In his Ode to Walt Whitman, Lorca asks “Whose perfect voice will sing the truths of wheat?”
Throughout the poem, he is lamenting the absence of men of the calibre of the “lovely Walt Whitman”. The truths of wheat… Federico Garcia Lorca uses symbolic, nature imagery throughout his work.
Whilst addressing sexuality in his Ode to Walt Whitman – he and Whitman were both homosexual – Lorca is here also addressing the hypocrisy of what is considered natural and unnatural.
He writes of the world of industry:
“Ninety thousand miners taking silver from the rocks
and children drawing stairs and perspectives.
But none of them could sleep,
none of them wanted to be the river,
none of them loved the huge leaves
or the shoreline’s blue tongue”
It is a theme he explored often; human sexuality, morality, and how people either deny themselves, or indulge themselves – those whom he refers to as “Sleepless enemies of the love that bestows crowns of joy.”
I recently came across a wonderful article written by Robert Lima, entitled “Toward the Dionysiac: Pagan Elements and Rites in Yerma“. Lorca wrote Yerma (barren in Spanish) about a childless woman living in rural Spain. As Lima puts it, Lorca introduces “natural factors that are in obvious opposition to the unnatural state of affairs in Yerma’s relationship with each of the three men in her life”.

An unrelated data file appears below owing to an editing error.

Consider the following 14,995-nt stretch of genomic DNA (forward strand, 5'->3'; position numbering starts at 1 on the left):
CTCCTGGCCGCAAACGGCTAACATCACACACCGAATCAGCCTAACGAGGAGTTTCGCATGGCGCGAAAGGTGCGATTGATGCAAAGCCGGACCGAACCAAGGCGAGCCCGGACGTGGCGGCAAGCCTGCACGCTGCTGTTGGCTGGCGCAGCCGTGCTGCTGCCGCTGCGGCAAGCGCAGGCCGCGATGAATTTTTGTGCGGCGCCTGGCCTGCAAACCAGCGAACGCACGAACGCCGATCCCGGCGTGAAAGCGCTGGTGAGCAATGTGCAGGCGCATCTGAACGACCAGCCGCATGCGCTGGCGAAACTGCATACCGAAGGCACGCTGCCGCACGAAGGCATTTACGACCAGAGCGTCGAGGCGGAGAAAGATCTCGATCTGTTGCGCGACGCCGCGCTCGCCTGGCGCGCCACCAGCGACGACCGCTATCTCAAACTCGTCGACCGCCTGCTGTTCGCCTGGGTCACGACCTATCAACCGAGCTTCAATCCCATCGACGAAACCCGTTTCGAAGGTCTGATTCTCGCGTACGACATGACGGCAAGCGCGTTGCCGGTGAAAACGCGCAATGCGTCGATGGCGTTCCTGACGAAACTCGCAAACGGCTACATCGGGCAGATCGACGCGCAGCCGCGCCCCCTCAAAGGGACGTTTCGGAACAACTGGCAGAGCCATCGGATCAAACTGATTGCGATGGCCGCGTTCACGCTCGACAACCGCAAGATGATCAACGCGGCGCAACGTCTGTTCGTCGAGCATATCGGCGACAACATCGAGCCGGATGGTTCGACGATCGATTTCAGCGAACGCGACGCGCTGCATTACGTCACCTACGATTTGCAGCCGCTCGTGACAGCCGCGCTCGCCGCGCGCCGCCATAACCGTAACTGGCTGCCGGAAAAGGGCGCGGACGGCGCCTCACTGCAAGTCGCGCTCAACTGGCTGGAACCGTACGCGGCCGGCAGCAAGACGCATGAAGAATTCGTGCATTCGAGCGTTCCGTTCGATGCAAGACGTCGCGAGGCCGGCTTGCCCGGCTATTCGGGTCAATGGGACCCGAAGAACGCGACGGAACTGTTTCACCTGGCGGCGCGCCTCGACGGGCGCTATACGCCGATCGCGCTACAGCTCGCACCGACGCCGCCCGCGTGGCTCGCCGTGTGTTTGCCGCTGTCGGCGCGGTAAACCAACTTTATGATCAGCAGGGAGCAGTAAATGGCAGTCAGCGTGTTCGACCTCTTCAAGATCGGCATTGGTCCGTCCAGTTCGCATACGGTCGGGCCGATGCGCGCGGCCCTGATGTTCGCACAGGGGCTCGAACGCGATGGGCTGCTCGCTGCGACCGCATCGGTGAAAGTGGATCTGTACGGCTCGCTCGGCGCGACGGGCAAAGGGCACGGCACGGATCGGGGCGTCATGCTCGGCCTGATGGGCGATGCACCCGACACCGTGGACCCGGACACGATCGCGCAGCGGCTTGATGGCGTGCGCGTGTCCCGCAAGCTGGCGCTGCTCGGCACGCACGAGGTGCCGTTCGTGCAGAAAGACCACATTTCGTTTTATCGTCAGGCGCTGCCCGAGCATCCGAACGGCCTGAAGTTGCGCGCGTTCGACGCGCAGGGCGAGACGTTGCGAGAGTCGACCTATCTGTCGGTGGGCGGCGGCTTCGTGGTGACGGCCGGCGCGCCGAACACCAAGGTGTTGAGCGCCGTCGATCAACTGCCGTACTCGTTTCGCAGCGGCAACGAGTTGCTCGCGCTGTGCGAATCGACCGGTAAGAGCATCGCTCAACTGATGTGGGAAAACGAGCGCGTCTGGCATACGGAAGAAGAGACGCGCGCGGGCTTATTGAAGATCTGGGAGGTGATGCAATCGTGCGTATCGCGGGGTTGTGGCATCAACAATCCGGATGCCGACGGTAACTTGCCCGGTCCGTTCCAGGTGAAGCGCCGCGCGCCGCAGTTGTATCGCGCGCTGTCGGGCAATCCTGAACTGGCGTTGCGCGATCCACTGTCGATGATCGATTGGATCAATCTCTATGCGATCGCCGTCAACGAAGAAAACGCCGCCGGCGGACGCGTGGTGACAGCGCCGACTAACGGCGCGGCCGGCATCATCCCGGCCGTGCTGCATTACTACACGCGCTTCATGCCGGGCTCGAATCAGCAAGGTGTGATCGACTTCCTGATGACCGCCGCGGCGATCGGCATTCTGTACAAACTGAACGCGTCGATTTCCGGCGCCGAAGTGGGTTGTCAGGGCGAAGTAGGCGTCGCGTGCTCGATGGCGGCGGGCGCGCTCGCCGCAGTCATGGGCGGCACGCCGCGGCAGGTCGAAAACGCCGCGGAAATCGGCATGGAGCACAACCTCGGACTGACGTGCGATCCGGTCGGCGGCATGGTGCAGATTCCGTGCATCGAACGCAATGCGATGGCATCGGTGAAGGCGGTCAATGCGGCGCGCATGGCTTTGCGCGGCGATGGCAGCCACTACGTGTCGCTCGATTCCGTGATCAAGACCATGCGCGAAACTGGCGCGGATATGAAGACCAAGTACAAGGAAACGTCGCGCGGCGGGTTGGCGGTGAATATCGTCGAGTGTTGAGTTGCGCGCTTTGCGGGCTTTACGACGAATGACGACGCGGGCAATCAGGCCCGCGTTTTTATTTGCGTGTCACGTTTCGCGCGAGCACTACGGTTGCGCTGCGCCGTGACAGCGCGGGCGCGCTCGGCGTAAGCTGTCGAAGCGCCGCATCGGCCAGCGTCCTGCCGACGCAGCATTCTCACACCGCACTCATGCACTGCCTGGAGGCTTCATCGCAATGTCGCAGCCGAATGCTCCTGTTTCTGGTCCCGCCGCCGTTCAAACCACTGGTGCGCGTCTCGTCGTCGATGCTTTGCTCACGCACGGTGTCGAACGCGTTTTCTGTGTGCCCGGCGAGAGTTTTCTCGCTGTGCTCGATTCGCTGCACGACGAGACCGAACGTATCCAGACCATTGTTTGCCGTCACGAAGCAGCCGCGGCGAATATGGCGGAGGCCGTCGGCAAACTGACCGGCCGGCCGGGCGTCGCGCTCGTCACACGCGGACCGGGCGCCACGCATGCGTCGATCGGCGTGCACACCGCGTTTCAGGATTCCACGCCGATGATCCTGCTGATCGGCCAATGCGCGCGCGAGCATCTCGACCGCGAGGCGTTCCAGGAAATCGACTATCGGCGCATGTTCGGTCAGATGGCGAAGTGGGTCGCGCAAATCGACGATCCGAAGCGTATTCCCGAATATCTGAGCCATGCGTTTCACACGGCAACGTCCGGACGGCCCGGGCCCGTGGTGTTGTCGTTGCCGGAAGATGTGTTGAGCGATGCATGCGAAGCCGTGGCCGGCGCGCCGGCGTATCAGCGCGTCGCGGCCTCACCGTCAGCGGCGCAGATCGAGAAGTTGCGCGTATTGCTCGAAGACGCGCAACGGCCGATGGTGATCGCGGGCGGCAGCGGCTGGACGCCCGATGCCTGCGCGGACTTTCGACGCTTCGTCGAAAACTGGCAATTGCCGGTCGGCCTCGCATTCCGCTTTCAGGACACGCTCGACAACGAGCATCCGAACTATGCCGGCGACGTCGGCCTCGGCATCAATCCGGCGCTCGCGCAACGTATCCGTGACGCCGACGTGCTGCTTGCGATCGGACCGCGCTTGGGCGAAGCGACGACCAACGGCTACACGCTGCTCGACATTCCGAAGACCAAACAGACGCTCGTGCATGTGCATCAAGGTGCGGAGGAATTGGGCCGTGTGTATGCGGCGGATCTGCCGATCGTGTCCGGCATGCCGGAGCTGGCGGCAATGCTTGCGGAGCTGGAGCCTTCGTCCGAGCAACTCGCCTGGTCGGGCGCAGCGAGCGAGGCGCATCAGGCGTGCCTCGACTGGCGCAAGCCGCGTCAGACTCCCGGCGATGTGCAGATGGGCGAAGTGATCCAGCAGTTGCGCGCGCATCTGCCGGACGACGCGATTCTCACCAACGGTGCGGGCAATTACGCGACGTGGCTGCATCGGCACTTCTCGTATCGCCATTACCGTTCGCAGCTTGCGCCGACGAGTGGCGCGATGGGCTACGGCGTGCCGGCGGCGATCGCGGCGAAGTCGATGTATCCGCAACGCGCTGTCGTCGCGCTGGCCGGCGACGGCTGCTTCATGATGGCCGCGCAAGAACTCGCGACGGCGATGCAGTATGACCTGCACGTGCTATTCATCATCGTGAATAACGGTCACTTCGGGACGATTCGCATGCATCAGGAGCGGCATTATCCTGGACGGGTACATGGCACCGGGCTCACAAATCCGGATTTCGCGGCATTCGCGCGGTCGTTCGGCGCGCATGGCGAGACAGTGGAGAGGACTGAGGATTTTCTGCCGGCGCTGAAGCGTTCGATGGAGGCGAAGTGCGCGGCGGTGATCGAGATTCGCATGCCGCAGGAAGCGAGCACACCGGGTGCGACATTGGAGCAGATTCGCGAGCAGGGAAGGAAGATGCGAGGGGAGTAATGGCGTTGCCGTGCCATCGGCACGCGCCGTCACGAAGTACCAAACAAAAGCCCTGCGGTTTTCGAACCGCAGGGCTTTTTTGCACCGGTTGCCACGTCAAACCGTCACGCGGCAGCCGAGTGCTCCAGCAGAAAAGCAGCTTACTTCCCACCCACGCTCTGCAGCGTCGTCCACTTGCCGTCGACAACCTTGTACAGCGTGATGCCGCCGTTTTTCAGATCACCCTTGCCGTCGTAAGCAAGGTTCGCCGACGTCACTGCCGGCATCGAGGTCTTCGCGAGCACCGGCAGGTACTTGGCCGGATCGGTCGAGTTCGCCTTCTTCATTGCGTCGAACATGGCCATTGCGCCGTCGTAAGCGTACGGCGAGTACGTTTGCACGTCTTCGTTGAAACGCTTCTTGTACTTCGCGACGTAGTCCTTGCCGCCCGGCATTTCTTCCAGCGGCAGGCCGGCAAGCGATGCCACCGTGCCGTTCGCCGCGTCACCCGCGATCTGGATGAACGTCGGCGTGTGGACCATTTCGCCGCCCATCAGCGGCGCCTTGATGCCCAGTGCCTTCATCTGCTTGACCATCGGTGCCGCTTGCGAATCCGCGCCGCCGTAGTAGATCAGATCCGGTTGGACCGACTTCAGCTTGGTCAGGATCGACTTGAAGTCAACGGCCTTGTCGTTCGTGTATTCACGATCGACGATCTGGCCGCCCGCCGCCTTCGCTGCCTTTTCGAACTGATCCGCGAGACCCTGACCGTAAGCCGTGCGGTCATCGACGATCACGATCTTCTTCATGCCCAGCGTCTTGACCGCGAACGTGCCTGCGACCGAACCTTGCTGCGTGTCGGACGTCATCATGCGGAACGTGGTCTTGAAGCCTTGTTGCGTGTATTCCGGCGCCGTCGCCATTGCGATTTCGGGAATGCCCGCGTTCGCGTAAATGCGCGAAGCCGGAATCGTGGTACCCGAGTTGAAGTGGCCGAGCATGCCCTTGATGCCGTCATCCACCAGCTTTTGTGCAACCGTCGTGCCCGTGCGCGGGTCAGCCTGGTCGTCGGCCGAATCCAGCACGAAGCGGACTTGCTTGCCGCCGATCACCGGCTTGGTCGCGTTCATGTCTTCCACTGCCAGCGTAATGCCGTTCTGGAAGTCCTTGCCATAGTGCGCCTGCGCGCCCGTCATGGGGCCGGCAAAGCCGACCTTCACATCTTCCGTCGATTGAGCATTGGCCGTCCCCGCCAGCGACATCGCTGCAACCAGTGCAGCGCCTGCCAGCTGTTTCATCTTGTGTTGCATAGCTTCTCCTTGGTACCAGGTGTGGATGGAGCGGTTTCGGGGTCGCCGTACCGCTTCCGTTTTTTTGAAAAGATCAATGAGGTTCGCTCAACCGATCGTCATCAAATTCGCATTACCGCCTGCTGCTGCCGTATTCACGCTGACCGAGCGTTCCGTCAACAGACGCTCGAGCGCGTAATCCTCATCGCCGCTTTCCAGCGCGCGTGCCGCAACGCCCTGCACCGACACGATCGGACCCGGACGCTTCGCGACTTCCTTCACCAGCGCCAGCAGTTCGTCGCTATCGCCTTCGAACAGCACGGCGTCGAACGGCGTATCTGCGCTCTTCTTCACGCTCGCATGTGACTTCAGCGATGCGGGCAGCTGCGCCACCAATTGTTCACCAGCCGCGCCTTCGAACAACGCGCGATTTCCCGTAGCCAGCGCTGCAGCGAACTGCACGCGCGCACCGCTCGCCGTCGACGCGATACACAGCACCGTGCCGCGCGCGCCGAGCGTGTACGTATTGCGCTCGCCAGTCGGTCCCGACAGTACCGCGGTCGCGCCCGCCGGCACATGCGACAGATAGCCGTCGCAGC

It has been suggested that Yerma is the work of Lorca’s most directly associated with his assassination in the early days of the Spanish Civil War. It most openly challenges the institution of Catholicism and the strict sexual morality of Spanish society.
“The four elements begin to appear in the very first scene of Yerma, either singly or in combinations, and continue to be a major frame of reference in the rest of the play. Through the elements, Lorca is able to create a symbolic pattern that is both ironic (in that it is Yerma who most frequently and intuitively refers to the pagan elements yet cannot assimilate them, and portentuous (in that they build towards the full manifestation of the Dionysiac in the final scene of the play)” – Robert Lima from Toward the Dionysiac: Pagan Elements and Rites in Yerma
(Link to full text below)
“Not for a moment, Walt Whitman, lovely old man,
have I failed to see your beard full of butterflies,
nor your corduroy shoulders frayed by the moon,
nor your thighs pure as Apollo’s,
nor your voice like a column of ash,
old man, beautiful as the mist”
from Ode to Walt Whitman, F.G. Lorca